She’s travelled the globe, cradled a sitting hen in her arms at a nationally recognized school garden and laid plenty of golden nest eggs in the coffers of community nonprofits during her 11 years as the Community Development Director for the Community Foundation of Northwest Mississippi.
Tom Pittman, President and CEO of the Community Foundation of Northwest Mississippi, lauded Peggy Linton for her years of commitment and dedication to the community.
During a retirement ceremony at the Hernando Public Library, Pittman joked that Linton couldn’t officially retire just yet — the Community Foundation’s biggest fundraiser of the year is slated for this coming January.

Pittman read a proclamation in Linton’s honor as friends, family and well-wishers looked on.
“Peggy Linton has worked faithfully with full dedication for the Community Foundation for the past 11 years,” Pittman said, reading aloud. “(She) has led significant efforts to improve children’s health throughout Northwest Mississippi by creating and coordinating the Regional Health Council and improving programs, opportunities and policies for health.”
Pittman noted that Linton has managed the application process and distribution of $20 million from the Community Foundation to more than 400 charitable programs and “used her considerable skills” to “secure approximately $6 million in grants to the Community Foundation from national foundations and “worked with innumerable nonprofits and charitable individuals throughout Northwest Mississippi to improve their impact and effectiveness.”
Scott Hollis of Olive Branch, immediate past chairman of the Community Foundation of Northwest Mississippi, called Linton indispensable.
“She is literally in the trenches,” said Hollis. “She vets all the requests and monitors compliance on the tail end. She has been invaluable to the Community Foundation, monitoring grants that go out and funds that come in.”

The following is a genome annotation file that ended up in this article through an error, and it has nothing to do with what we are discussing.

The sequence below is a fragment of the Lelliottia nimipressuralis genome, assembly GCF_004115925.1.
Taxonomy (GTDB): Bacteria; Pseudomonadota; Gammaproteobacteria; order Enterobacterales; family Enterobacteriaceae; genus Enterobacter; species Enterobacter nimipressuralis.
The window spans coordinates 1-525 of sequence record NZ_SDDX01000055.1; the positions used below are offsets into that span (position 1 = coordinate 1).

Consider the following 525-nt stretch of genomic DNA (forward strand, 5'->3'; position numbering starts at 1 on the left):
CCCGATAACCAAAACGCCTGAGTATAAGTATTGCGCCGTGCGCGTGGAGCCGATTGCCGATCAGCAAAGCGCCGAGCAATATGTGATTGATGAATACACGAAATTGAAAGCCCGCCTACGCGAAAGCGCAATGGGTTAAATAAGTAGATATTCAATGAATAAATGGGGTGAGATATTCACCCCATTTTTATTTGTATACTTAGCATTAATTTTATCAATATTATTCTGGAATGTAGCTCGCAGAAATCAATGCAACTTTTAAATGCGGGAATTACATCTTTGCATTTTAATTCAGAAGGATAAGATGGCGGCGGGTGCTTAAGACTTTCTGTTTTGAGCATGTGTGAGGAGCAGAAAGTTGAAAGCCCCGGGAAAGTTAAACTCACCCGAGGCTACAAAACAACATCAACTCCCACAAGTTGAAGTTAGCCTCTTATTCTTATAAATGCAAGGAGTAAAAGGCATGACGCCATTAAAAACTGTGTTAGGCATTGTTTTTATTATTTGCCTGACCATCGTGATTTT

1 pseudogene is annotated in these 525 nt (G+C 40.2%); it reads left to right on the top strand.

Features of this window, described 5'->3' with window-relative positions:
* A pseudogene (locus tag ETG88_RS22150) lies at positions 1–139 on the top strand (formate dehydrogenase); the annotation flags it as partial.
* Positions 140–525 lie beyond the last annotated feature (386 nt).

Lorine Cady with the House of Grace nonprofit in Southaven said she was fortunate to enlist Linton to assist with her shelter for abused and battered women once her retirement from the Foundation is complete. Cady said she has long been an admirer of Linton.
“She is the biggest diamond in the room,” Cady said. “She has such a great personality and a great work ethic. She has been a true friend to the House of Grace.”
P. Carson Culver with the Horn Lake Public Library said Linton is the “gold standard” for public service.
“She is a whirlwind for DeSoto County,” Culver said. “The legacy she leaves is that of excellence. She will be missed personally and professionally. On the plus side, she and her husband Jimmy will be out on the dance floor at the Crystal Ball.”
Former Hernando Mayor Chip Johnson said Linton’s grant-acquiring prowess paid big dividends for the City of Hernando during the past two decades.
“There are 11 counties in the Community Foundation, and I can speak only for what she did for the City of Hernando. All the seeds she planted in Hernando, with the Farmers Market, the Community Garden, working with the Robert Wood Johnson Foundation, has borne fruit. It has made Hernando what it is. I can see that the seeds she planted will continue to bear fruit in other communities.”

Joe Azar, Vice Chairman of the Community Foundation, said Linton truly helped people in the community connect “causes that matter” to “people who care.”
“It’s one thing to give money but it’s another thing to know who to give it to,” Azar said. “Peggy did all the work, vetted all of the organizations and most importantly, she held them all accountable. That’s not an easy thing to do.”
Looking back, Pittman said that Linton had been a godsend for the entire region.
“We’ve been blessed to have had her and work with her for the past 11 years,” Pittman said. “She has spearheaded efforts, especially in childhood wellness as well as advocating for the Foundation. She has managed more than $20 million worth of grants to make them as effective as possible and worked with hundreds of nonprofits.”
Jim Flanagan, President and CEO of the DeSoto County Economic Development Council, said Linton was a major factor in promoting DeSoto County’s growth and development during her tenure with the DeSoto Council. Linton also worked as community development director for the City of Olive Branch.
“On behalf of the DeSoto Council, we had the fortunate privilege of her working with us and providing added value to programs that are still paying dividends to DeSoto County.”
“With her working with the Community Foundation, valuable dividends have been added to the community through her timeless efforts,” Flanagan said. “Future generations will continue to remember the legacy she has left.”

Written by Robert Lee Long, Community Editor of the DeSoto Times-Tribune